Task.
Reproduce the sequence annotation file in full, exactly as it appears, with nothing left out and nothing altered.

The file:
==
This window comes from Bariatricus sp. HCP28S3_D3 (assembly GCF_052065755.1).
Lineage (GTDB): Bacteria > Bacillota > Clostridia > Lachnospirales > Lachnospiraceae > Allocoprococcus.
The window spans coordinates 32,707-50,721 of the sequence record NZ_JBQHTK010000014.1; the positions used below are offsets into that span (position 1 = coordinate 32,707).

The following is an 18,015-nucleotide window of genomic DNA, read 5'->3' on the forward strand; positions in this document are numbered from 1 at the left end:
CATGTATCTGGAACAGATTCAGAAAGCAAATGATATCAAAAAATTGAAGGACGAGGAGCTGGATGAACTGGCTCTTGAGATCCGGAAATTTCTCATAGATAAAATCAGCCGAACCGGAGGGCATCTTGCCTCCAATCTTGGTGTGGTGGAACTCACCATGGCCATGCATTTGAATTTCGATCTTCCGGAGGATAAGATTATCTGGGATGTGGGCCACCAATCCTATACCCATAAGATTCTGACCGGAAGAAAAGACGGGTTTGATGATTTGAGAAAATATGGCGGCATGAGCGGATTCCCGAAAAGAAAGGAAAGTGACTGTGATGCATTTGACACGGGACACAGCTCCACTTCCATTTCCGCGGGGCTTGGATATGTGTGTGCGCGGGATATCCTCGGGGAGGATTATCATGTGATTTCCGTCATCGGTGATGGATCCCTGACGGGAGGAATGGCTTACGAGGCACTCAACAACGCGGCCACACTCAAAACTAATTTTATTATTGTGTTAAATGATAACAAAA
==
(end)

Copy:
This window comes from Bariatricus sp. HCP28S3_D3 (assembly GCF_052065755.1).
Lineage (GTDB): Bacteria > Bacillota > Clostridia > Lachnospirales > Lachnospiraceae > Allocoprococcus.
The window spans coordinates 32,707-50,721 of the sequence record NZ_JBQHTK010000014.1; the positions used below are offsets into that span (position 1 = coordinate 32,707).

The following is an 18,015-nucleotide window of genomic DNA, read 5'->3' on the forward strand; positions in this document are numbered from 1 at the left end:
CATGTATCTGGAACAGATTCAGAAAGCAAATGATATCAAAAAATTGAAGGACGAGGAGCTGGATGAACTGGCTCTTGAGATCCGGAAATTTCTCATAGATAAAATCAGCCGAACCGGAGGGCATCTTGCCTCCAATCTTGGTGTGGTGGAACTCACCATGGCCATGCATTTGAATTTCGATCTTCCGGAGGATAAGATTATCTGGGATGTGGGCCACCAATCCTATACCCATAAGATTCTGACCGGAAGAAAAGACGGGTTTGATGATTTGAGAAAATATGGCGGCATGAGCGGATTCCCGAAAAGAAAGGAAAGTGACTGTGATGCATTTGACACGGGACACAGCTCCACTTCCATTTCCGCGGGGCTTGGATATGTGTGTGCGCGGGATATCCTCGGGGAGGATTATCATGTGATTTCCGTCATCGGTGATGGATCCCTGACGGGAGGAATGGCTTACGAGGCACTCAACAACGCGGCCACACTCAAAACTAATTTTATTATTGTGTTAAATGATAACAAAA